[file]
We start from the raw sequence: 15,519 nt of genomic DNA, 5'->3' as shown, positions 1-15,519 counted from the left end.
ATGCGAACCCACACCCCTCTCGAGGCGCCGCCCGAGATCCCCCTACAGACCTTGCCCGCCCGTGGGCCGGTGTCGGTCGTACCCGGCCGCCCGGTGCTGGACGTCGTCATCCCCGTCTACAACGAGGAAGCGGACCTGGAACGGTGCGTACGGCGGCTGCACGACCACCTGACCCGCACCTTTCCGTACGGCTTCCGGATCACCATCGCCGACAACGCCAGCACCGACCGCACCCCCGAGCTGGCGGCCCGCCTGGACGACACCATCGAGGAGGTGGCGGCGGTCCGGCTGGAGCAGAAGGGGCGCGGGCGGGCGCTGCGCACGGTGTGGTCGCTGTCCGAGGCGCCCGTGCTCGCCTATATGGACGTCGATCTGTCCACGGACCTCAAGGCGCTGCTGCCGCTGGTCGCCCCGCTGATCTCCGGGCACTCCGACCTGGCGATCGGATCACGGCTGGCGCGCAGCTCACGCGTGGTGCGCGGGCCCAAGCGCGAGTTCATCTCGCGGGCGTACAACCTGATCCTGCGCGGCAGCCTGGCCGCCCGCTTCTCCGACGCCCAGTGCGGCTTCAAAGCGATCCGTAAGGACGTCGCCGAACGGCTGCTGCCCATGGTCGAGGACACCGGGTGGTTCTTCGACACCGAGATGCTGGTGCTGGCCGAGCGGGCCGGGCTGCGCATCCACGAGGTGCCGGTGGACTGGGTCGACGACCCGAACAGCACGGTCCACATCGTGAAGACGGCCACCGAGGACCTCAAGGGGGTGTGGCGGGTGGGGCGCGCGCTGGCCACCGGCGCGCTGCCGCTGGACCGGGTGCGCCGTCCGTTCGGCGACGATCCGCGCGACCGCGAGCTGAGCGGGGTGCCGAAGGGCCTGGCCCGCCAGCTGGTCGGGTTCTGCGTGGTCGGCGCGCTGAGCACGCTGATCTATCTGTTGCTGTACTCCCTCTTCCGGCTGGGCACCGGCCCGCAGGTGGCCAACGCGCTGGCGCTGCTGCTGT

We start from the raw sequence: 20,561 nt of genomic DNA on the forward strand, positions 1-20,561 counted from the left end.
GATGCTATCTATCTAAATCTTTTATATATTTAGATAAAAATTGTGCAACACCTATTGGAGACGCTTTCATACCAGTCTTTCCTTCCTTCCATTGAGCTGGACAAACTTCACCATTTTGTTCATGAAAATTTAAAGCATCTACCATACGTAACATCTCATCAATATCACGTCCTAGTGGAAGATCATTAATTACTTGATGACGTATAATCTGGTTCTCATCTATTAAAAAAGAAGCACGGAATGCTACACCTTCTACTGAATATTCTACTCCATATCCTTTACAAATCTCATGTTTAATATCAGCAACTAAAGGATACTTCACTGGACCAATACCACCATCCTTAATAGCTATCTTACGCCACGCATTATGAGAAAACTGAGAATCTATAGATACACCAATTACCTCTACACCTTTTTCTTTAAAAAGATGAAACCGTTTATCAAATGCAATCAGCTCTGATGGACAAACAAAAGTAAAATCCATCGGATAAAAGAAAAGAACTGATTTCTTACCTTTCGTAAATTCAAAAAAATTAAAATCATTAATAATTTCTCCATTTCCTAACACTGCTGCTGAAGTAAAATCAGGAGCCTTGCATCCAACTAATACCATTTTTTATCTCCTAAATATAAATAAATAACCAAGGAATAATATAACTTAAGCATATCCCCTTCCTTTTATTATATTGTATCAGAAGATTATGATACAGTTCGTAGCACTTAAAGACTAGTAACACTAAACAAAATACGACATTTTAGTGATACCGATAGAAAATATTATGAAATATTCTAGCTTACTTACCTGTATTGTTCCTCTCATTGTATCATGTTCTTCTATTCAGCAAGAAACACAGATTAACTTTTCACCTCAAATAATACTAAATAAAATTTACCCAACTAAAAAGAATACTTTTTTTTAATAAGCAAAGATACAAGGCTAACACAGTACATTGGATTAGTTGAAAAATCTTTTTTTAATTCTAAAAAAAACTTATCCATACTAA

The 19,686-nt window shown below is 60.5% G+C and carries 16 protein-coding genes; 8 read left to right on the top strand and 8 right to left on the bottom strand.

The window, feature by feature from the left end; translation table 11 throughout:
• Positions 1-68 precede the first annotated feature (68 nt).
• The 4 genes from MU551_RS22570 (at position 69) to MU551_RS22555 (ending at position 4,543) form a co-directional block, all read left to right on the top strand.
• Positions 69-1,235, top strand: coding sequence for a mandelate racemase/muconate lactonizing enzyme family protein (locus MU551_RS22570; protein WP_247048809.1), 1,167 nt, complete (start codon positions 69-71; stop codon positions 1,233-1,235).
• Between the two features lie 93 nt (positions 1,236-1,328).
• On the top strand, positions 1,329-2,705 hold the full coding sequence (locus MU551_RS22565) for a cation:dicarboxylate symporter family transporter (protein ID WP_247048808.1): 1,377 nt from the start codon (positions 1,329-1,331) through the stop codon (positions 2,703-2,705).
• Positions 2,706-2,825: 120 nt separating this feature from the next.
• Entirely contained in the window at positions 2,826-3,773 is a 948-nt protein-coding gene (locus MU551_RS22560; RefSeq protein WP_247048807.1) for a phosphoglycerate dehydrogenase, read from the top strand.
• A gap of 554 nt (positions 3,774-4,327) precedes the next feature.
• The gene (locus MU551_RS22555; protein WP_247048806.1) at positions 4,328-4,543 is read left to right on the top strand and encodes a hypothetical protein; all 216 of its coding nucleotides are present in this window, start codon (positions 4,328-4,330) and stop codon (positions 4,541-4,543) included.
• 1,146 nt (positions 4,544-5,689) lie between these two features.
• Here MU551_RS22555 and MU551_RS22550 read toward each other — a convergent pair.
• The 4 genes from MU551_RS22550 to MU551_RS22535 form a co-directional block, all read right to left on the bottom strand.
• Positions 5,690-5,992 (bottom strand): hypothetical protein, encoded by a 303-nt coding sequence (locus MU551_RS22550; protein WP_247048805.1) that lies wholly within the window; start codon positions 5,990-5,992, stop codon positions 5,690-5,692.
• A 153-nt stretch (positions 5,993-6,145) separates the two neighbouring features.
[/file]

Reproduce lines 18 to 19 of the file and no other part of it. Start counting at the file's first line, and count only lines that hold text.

• The 4 genes from MU551_RS22550 to MU551_RS22535 form a co-directional block, all read right to left on the bottom strand.
• Positions 5,690-5,992 (bottom strand): hypothetical protein, encoded by a 303-nt coding sequence (locus MU551_RS22550; protein WP_247048805.1) that lies wholly within the window; start codon positions 5,990-5,992, stop codon positions 5,690-5,692.